Born in 1950 Brian Castro has spent most of his life in Australia since being sent to boarding school there in 1961. He has taught in schools and universities and for some years was the literary critic for Asiaweek. Since the early 1990s has been able to write fiction more or less full-time. He currently lives outside of Melbourne in the Dandenong ranges where he is completing Shanghai Dancing, a fictional work based on his family's life in China in the 1930s.
Of himself Castro has written:
"I was born literally between states, on a steam ferry between Macau and Hong Kong. My father had come from a long line of Portuguese, Spanish and English merchants who settled in Shanghai at the turn of the century intent upon exporting anything and everything to Europe. I still like to think that he was following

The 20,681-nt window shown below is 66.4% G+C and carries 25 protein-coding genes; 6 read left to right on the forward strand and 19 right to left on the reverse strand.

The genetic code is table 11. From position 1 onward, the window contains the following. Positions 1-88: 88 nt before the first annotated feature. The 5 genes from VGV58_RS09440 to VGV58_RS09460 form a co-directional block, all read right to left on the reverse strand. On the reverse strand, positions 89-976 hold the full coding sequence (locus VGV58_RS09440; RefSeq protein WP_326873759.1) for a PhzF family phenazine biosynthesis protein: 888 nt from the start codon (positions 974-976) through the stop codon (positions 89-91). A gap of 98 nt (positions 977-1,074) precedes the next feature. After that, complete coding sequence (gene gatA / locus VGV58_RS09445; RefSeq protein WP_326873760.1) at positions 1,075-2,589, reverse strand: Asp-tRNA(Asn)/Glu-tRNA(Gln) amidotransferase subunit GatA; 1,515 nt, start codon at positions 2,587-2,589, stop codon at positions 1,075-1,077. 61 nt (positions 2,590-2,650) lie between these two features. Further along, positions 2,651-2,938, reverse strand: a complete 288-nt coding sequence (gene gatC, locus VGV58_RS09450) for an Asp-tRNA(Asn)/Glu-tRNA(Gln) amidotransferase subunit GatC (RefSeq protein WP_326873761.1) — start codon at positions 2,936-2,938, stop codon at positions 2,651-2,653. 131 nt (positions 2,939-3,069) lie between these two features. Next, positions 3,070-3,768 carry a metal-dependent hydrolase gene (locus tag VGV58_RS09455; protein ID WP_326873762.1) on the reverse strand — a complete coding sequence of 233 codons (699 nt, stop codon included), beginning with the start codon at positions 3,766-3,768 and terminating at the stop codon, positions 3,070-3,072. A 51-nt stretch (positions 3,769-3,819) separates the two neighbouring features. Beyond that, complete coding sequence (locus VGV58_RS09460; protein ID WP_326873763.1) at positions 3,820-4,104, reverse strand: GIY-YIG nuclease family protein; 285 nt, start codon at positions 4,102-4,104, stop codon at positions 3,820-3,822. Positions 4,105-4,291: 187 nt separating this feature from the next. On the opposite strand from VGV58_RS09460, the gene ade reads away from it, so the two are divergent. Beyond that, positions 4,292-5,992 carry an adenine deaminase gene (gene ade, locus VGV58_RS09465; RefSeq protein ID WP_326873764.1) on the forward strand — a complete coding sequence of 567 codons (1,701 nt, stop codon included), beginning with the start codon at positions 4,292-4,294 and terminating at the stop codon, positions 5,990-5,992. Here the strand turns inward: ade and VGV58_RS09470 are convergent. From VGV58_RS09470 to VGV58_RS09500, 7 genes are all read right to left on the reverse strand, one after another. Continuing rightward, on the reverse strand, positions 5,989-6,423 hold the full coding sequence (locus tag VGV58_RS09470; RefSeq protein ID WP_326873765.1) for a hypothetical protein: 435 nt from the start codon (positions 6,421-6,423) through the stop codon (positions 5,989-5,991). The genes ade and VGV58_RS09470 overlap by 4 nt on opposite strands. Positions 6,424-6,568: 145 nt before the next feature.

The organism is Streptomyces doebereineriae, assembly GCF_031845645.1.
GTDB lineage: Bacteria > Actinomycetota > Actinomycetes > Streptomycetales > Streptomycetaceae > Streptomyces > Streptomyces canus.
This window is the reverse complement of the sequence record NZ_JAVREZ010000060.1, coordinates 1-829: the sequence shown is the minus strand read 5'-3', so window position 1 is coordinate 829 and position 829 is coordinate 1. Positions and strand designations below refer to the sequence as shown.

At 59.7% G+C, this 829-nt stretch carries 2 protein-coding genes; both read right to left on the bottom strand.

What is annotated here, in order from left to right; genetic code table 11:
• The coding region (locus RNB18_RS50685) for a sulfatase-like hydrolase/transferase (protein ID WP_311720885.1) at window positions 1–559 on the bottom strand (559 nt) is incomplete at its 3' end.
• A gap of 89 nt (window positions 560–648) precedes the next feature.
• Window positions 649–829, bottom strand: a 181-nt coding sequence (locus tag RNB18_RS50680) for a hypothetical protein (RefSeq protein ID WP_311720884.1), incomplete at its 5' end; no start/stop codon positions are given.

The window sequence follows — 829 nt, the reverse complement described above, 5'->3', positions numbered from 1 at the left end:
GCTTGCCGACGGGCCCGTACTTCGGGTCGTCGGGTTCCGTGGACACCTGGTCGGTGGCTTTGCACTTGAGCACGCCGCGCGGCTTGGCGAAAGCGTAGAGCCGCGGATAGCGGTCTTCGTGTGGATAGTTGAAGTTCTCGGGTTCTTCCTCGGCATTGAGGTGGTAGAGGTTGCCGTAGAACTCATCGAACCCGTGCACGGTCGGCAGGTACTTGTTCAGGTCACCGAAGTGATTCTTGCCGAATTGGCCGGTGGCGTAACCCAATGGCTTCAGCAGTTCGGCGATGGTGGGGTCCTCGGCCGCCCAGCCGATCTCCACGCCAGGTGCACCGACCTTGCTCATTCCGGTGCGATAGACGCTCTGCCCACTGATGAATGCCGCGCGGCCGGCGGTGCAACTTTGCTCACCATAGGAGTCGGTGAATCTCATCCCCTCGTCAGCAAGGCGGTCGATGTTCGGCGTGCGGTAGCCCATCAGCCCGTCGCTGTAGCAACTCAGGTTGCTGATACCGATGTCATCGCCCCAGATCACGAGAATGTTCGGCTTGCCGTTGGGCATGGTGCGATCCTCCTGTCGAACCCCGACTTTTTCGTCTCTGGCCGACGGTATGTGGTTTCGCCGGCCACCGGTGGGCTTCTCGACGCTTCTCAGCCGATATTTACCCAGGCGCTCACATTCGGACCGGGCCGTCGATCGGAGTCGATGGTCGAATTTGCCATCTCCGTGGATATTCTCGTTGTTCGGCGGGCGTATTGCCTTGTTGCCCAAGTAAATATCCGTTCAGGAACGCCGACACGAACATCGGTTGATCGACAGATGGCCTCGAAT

in the footsteps of Marco Polo, whose only claim to fame as far as I was concerned, was to introduce the noodle to Italy. Interestingly, recent scholarship has put forward the thesis that Marco Polo never got as far as China, that he made up stories about his trip. He may have also been metaphorically the forerunner of those Australian writers and artists who took a fleeting glimpse of the Far East and returned home to reel out fabulous, Orientalist mysteries and unreflective mythologies.
On my mother's side there were even stranger juxtapositions. My grandmother was from Liverpool. She took a sailing ship and landed in Kwangtung in the early part of this century in order to convert the Chinese to Christianity. She was a boat-person who dreamt of a Christian Utopia, but her mission was a failure. Instead, she married a Chinese farmer from a little village, and it was a union from which my mother was born. My Liverpudlian grandmother spoke fluent Cantonese, and I was brought up in a household which used a mixture of English, Cantonese and Portuguese." [From: Brian Castro, "Writing Asia," Australian Humanities Review, April 1996.]
See also Brian Castro, "Dangerous Dancing: Autobiography and Disinheritance," Australian Humanities Review, December 1998.
Last modified by Ian Gordon September 28, 2000.